The spice cinnamon has a rich history being first imported to Egypt . Many believe that it first came from China... this would be wrong as cinnamon cassia was shipped from China but no the common day cinnamon that we are common to. However, it is true that most modern era cinnamon are native to Vietnam, Indonesia and other Asian countries that host warm climates. 


Throughout the years cinnamon has also been used to embalm mummies, for aromatic burnings, and gifts to ancient rulers The desire to have control of the cinnamon spice trade led to the Dutch establishing a trading post during the early 1600's. The British would later take control from the Dutch in 1796. However, as early as 2017 the top exporting countries were  Indonesia, China, Vietnam and Sri Lanka. Global production has multiplied more than ten-fold since 1970. 



1 cup unsalted butter softened (2 sticks)
1 cup packed brown sugar
1/2 cup granulated sugar
1 large egg
1 tablespoon unsulphured molasses
2 teaspoons vanilla extract
1 teaspoon lemon juice (optional)
Dry Ingredients
1 1/2 cups all-purpose flour
1 teaspoon baking soda
2 teaspoons ground cinnamon
1/2 tsp. EACH salt, ground ginger
1/4 tsp. EACH ground cloves, ground nutmeg
2 1/4 cups uncooked whole-rolled oats
1 cup finely chopped peeled Granny Smith apples (1/4” pieces)
3/4 cup chopped walnuts (may sub ½ cup oats)
top view of apple oatmeal cookies o a white plate late

In a medium-sized bowl, add all of the dry ingredients except rolled oats and whisk to combine. Add oats and whisk together.
With the mixer running on low, slowly add the dry ingredients to wet ingredients. The dough will be quite thick and you will have to finish mixing with a wooden spoon. Add apples and walnuts and mix until combined. Cover tightly and chill dough for at least 4 hours.
Preheat oven to 350°F degrees. Line a cookie sheet with parchment paper or nonstick baking mat. Drop dough by rounded tablespoonfuls, 3 inches apart, onto prepared cookie sheet, 8 to a sheet (keep remaining cookie dough in the refrigerator).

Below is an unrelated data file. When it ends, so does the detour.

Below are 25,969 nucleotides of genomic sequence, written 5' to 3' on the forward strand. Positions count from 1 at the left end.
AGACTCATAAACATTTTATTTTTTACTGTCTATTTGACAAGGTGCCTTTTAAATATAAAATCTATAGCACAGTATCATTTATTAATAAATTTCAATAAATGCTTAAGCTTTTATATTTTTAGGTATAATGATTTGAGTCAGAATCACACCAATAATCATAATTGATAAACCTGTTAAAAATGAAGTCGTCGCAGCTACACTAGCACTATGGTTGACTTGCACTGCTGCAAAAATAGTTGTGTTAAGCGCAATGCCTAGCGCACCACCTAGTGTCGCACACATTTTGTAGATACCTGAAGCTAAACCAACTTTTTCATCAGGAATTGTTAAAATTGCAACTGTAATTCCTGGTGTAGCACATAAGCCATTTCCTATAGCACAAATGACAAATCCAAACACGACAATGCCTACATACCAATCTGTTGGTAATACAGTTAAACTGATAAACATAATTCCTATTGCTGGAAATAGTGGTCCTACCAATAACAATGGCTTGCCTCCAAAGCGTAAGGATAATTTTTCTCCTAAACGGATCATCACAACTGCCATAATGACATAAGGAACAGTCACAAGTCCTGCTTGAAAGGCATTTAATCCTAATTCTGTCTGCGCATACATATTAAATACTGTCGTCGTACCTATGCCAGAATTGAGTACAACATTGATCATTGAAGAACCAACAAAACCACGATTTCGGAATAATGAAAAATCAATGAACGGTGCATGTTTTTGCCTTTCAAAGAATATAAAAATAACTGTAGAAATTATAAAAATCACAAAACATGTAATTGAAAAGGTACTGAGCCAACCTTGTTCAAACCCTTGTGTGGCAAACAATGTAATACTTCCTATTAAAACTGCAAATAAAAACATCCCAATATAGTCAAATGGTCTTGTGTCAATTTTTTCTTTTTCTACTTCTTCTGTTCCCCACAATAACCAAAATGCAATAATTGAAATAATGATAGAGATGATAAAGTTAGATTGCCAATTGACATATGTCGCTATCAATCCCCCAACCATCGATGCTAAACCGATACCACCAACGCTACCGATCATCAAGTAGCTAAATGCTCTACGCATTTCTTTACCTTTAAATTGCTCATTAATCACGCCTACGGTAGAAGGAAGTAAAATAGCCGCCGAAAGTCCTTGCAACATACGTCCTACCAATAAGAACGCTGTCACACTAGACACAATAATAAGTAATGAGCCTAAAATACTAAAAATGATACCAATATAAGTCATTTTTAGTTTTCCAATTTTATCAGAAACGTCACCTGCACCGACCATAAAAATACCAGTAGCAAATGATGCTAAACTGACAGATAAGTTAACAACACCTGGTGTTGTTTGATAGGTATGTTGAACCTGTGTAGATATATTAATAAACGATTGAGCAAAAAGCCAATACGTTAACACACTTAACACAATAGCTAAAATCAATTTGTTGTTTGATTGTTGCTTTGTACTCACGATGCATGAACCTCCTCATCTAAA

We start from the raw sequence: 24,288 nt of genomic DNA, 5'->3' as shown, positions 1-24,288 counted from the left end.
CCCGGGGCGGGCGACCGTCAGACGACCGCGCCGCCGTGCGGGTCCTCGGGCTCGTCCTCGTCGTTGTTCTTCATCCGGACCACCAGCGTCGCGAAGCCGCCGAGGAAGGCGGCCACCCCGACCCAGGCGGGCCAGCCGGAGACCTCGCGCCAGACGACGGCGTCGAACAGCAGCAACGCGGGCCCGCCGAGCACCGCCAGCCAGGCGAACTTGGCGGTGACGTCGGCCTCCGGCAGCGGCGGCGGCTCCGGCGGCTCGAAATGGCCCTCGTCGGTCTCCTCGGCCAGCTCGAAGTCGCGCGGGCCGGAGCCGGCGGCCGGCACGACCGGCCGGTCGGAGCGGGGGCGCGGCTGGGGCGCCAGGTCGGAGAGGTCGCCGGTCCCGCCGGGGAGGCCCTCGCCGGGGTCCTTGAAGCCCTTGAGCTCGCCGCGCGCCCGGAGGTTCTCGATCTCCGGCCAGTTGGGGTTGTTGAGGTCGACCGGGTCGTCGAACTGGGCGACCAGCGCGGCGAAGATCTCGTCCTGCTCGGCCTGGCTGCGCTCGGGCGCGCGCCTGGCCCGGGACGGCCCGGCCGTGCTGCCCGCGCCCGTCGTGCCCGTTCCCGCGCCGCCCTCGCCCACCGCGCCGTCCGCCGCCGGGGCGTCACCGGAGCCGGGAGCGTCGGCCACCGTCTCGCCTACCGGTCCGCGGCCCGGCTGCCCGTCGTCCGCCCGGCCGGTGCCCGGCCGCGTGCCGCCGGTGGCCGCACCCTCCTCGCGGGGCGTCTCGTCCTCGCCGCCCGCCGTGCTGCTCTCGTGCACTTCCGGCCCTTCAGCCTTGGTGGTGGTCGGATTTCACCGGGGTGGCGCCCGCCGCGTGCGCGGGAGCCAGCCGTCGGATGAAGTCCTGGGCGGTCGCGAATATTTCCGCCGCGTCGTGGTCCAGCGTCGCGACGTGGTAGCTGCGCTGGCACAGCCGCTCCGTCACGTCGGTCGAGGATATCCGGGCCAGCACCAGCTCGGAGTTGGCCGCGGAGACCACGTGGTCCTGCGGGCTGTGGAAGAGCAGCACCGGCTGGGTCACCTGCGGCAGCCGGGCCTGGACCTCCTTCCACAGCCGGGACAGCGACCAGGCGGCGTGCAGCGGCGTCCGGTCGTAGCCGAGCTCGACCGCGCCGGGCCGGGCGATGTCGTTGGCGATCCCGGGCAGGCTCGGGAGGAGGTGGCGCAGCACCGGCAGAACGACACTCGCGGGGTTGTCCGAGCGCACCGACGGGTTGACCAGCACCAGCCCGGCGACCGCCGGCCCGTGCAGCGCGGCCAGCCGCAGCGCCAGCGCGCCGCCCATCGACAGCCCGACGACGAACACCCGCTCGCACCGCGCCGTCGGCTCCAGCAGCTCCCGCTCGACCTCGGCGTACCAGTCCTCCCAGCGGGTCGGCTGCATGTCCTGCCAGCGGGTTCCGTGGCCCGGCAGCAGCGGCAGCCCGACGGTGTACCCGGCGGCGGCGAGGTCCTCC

Bake at 350°F for 11-15 minutes or until golden around the edges and center is just set. Let stand for 3 minutes before removing to wire racks. Store cooled cookies in an airtight container.


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Monday, October 19, 2020

Take Care of Your Bones and Joints

Each year in October the Bone and Joint Action week occurs. The week helps draw attention to disorders such as arthritis, back pain, trauma, pediatric conditions and osteoporosis. In America over half of all those over the age of 18 are affected by a bone or joint condition. The number of those individuals suffering with a musculoskeletal condition and requiring medical care continues to increase. Thus making bone and joint conditions the most common cause of severe long term pain and physical disabilities.



Back pain, arthritis, traumatic injuries, osteoporosis, spinal deformity and childhood conditions are all considered musculoskeletal conditions. Unless new treatments and preventive measures are found the number of cases are predicted to increase greatly. Sadly these conditions that affect the musculoskeletal system in our bodies often lead to significant disabilities as well as poorer quality of life. However, there does not look as a lot of research will be increasing as the National Institute of Health only allows a small percent of the annual budget to the researchers that look into improving the health of those that suffer. 



October 19, 2020 an awareness of pediatric is brought into the picture. The leading cause of death in those under 18 around the world are due to accidents. More than 20,000 deaths in the United States each year in children and teens are due to accidents. Many of these , nearly 3/4 are due to injuries that were the unintentional. These unintentional injuries may be the result of falls, car wrecks, bicycle accidents, and the list goes on. However, these accidents can be prevented with some safety steps.